City Council was in executive session so members could not attend, but Councilwoman Delia Jasso stepped out to speak briefly about her pride in the LGBT Task Force for planning great events over the last four weeks. Councilman Scott Griggs also stopped by the Flag Room and spoke briefly. The series began with a kickoff followed by conversations about city services and out officials. Jasso expressed a desire to have another celebration next June and promised it would be “bigger and better.”

While many of the organizations began as a way of welcoming the LGBT community with safe havens to worship, gain access to HIV/AIDS care and enjoy a safe evening out or unbiased legal council, the panel focused on how far Dallas has grown over the decades and how spread out the LGBT community has become. The days have passed where members of the LGBT community only live near Cedar Springs and the only bar patrons along the entertainment strip are gay.

Instead, the LGBT community and its businesses have integrated into Dallas while still maintaining a focus on their original customers, Whittall said. Even religious organizations have grown in attendance with allies who no longer find a barrier between spirituality and sexuality, but Taylor added that the next step is working from being a community that is tolerated to one that is accepted and celebrated.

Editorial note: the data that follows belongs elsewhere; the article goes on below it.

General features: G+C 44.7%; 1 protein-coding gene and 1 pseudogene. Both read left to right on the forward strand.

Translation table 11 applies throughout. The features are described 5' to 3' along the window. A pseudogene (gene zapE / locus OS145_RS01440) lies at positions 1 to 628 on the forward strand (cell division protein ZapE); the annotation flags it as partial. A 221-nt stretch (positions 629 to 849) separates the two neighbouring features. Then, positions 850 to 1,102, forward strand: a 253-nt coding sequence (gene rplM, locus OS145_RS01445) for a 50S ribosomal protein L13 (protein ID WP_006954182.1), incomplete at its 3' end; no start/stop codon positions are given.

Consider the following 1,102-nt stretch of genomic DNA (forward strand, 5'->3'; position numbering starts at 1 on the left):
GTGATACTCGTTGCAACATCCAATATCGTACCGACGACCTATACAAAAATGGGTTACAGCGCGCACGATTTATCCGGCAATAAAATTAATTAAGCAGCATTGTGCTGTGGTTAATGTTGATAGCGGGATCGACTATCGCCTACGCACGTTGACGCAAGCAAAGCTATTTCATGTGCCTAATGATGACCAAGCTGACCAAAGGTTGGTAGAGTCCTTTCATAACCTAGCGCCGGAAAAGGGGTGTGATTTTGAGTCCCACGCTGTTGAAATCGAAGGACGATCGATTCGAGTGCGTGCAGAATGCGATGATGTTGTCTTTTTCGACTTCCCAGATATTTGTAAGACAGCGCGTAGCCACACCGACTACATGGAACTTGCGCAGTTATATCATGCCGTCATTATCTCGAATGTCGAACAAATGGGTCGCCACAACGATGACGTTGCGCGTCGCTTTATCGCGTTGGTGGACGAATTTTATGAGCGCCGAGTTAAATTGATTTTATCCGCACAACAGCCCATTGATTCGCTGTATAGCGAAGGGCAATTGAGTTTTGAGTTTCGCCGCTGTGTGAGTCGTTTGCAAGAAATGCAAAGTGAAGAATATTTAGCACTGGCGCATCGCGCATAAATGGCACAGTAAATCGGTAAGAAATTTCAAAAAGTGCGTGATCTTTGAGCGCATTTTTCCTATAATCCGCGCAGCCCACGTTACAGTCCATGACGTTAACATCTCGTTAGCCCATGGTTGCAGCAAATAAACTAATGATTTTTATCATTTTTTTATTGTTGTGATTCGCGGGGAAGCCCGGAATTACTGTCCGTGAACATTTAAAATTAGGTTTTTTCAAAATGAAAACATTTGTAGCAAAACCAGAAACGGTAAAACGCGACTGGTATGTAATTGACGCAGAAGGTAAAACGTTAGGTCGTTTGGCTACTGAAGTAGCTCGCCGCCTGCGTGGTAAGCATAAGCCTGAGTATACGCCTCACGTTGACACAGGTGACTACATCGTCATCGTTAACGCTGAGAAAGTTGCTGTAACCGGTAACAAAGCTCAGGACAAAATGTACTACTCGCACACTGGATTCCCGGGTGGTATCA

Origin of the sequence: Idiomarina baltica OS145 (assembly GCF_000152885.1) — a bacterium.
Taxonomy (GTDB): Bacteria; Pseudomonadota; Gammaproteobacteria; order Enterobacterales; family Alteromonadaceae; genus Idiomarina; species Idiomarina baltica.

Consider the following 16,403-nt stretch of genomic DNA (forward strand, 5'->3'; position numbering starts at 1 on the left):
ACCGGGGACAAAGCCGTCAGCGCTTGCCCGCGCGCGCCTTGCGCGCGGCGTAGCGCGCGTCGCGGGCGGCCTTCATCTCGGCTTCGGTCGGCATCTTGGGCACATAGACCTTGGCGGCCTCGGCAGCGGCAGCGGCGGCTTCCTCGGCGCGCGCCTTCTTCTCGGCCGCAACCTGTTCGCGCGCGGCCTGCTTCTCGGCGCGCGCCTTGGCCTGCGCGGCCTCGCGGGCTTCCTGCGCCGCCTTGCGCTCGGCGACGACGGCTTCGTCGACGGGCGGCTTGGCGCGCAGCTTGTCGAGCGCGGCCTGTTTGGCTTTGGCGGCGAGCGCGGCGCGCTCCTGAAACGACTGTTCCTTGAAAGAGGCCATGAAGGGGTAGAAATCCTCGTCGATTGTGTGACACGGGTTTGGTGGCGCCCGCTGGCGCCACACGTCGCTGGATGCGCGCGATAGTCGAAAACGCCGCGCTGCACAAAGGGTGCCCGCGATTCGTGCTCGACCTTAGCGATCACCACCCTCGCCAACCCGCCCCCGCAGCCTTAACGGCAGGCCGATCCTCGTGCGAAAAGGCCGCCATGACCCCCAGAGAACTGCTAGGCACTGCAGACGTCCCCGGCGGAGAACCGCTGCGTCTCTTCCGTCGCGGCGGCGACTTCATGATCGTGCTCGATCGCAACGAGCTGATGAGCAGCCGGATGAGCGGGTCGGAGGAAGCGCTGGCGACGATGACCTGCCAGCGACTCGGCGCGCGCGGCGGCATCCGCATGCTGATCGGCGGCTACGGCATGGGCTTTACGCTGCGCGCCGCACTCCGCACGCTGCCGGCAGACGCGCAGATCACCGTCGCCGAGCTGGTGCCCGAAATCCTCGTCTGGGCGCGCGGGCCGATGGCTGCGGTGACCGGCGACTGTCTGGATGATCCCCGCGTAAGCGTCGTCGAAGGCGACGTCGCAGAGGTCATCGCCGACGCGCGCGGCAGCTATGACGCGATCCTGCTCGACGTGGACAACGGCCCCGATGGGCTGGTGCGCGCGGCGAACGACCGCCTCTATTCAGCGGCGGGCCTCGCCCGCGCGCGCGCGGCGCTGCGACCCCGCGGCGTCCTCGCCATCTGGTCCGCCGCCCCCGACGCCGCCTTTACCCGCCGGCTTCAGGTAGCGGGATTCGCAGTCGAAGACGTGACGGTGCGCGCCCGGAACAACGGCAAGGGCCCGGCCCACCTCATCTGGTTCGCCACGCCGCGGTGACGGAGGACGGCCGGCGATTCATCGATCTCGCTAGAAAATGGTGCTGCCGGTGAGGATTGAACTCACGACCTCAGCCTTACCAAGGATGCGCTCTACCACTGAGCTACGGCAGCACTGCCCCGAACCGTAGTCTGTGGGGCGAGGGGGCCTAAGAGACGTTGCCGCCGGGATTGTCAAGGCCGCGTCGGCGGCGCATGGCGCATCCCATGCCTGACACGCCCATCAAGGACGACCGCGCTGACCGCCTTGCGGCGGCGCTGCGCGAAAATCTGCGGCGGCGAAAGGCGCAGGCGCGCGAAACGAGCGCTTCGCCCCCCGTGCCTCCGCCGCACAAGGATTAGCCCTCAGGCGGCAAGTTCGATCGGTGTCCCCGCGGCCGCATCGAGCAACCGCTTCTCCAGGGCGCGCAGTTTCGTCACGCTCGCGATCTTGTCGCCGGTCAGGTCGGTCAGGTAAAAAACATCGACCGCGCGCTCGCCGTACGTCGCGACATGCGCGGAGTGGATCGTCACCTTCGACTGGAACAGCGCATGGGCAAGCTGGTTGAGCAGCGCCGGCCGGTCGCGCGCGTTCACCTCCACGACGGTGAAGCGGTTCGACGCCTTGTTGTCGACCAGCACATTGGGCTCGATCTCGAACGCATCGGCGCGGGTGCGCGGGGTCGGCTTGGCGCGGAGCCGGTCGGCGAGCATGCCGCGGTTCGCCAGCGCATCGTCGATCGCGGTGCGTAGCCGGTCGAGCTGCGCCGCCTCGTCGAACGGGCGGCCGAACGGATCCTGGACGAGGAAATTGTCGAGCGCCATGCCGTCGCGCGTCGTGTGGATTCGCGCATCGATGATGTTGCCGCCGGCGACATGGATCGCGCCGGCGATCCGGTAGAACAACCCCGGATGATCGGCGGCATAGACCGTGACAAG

Task Force member Pam Gerber closed the event by expressing how proud she was to have a June Pride celebration and welcomed input for next year’s events. She said that while the community is working toward acceptance, she “just wants to be.”

“I want to be nothing extraordinary, nothing out of the ordinary,” she said. “I just want to be.”

Suggestions for next year’s Pride can be made to Councilwoman Delia Jasso at 214-670-4052.

—  Anna Waugh

Dallas city officials, LGBT Task Force members kick off Pride Month events at City Hall

Councilwoman Delia Jasso addresses an audience of about 80 people during an LGBT Pride Month kick-off Wednesday in the Flag Room at City Hall.

The Dallas City Council and the city of Dallas officially proclaimed June Dallas’ LGBT Pride Month at a Pride kick-off event Wednesday.

About 80 people gathered in the Flag Room on the sixth floor of City Hall to hear council members speak about the LGBT community and the pride the city shares with them in the month of June.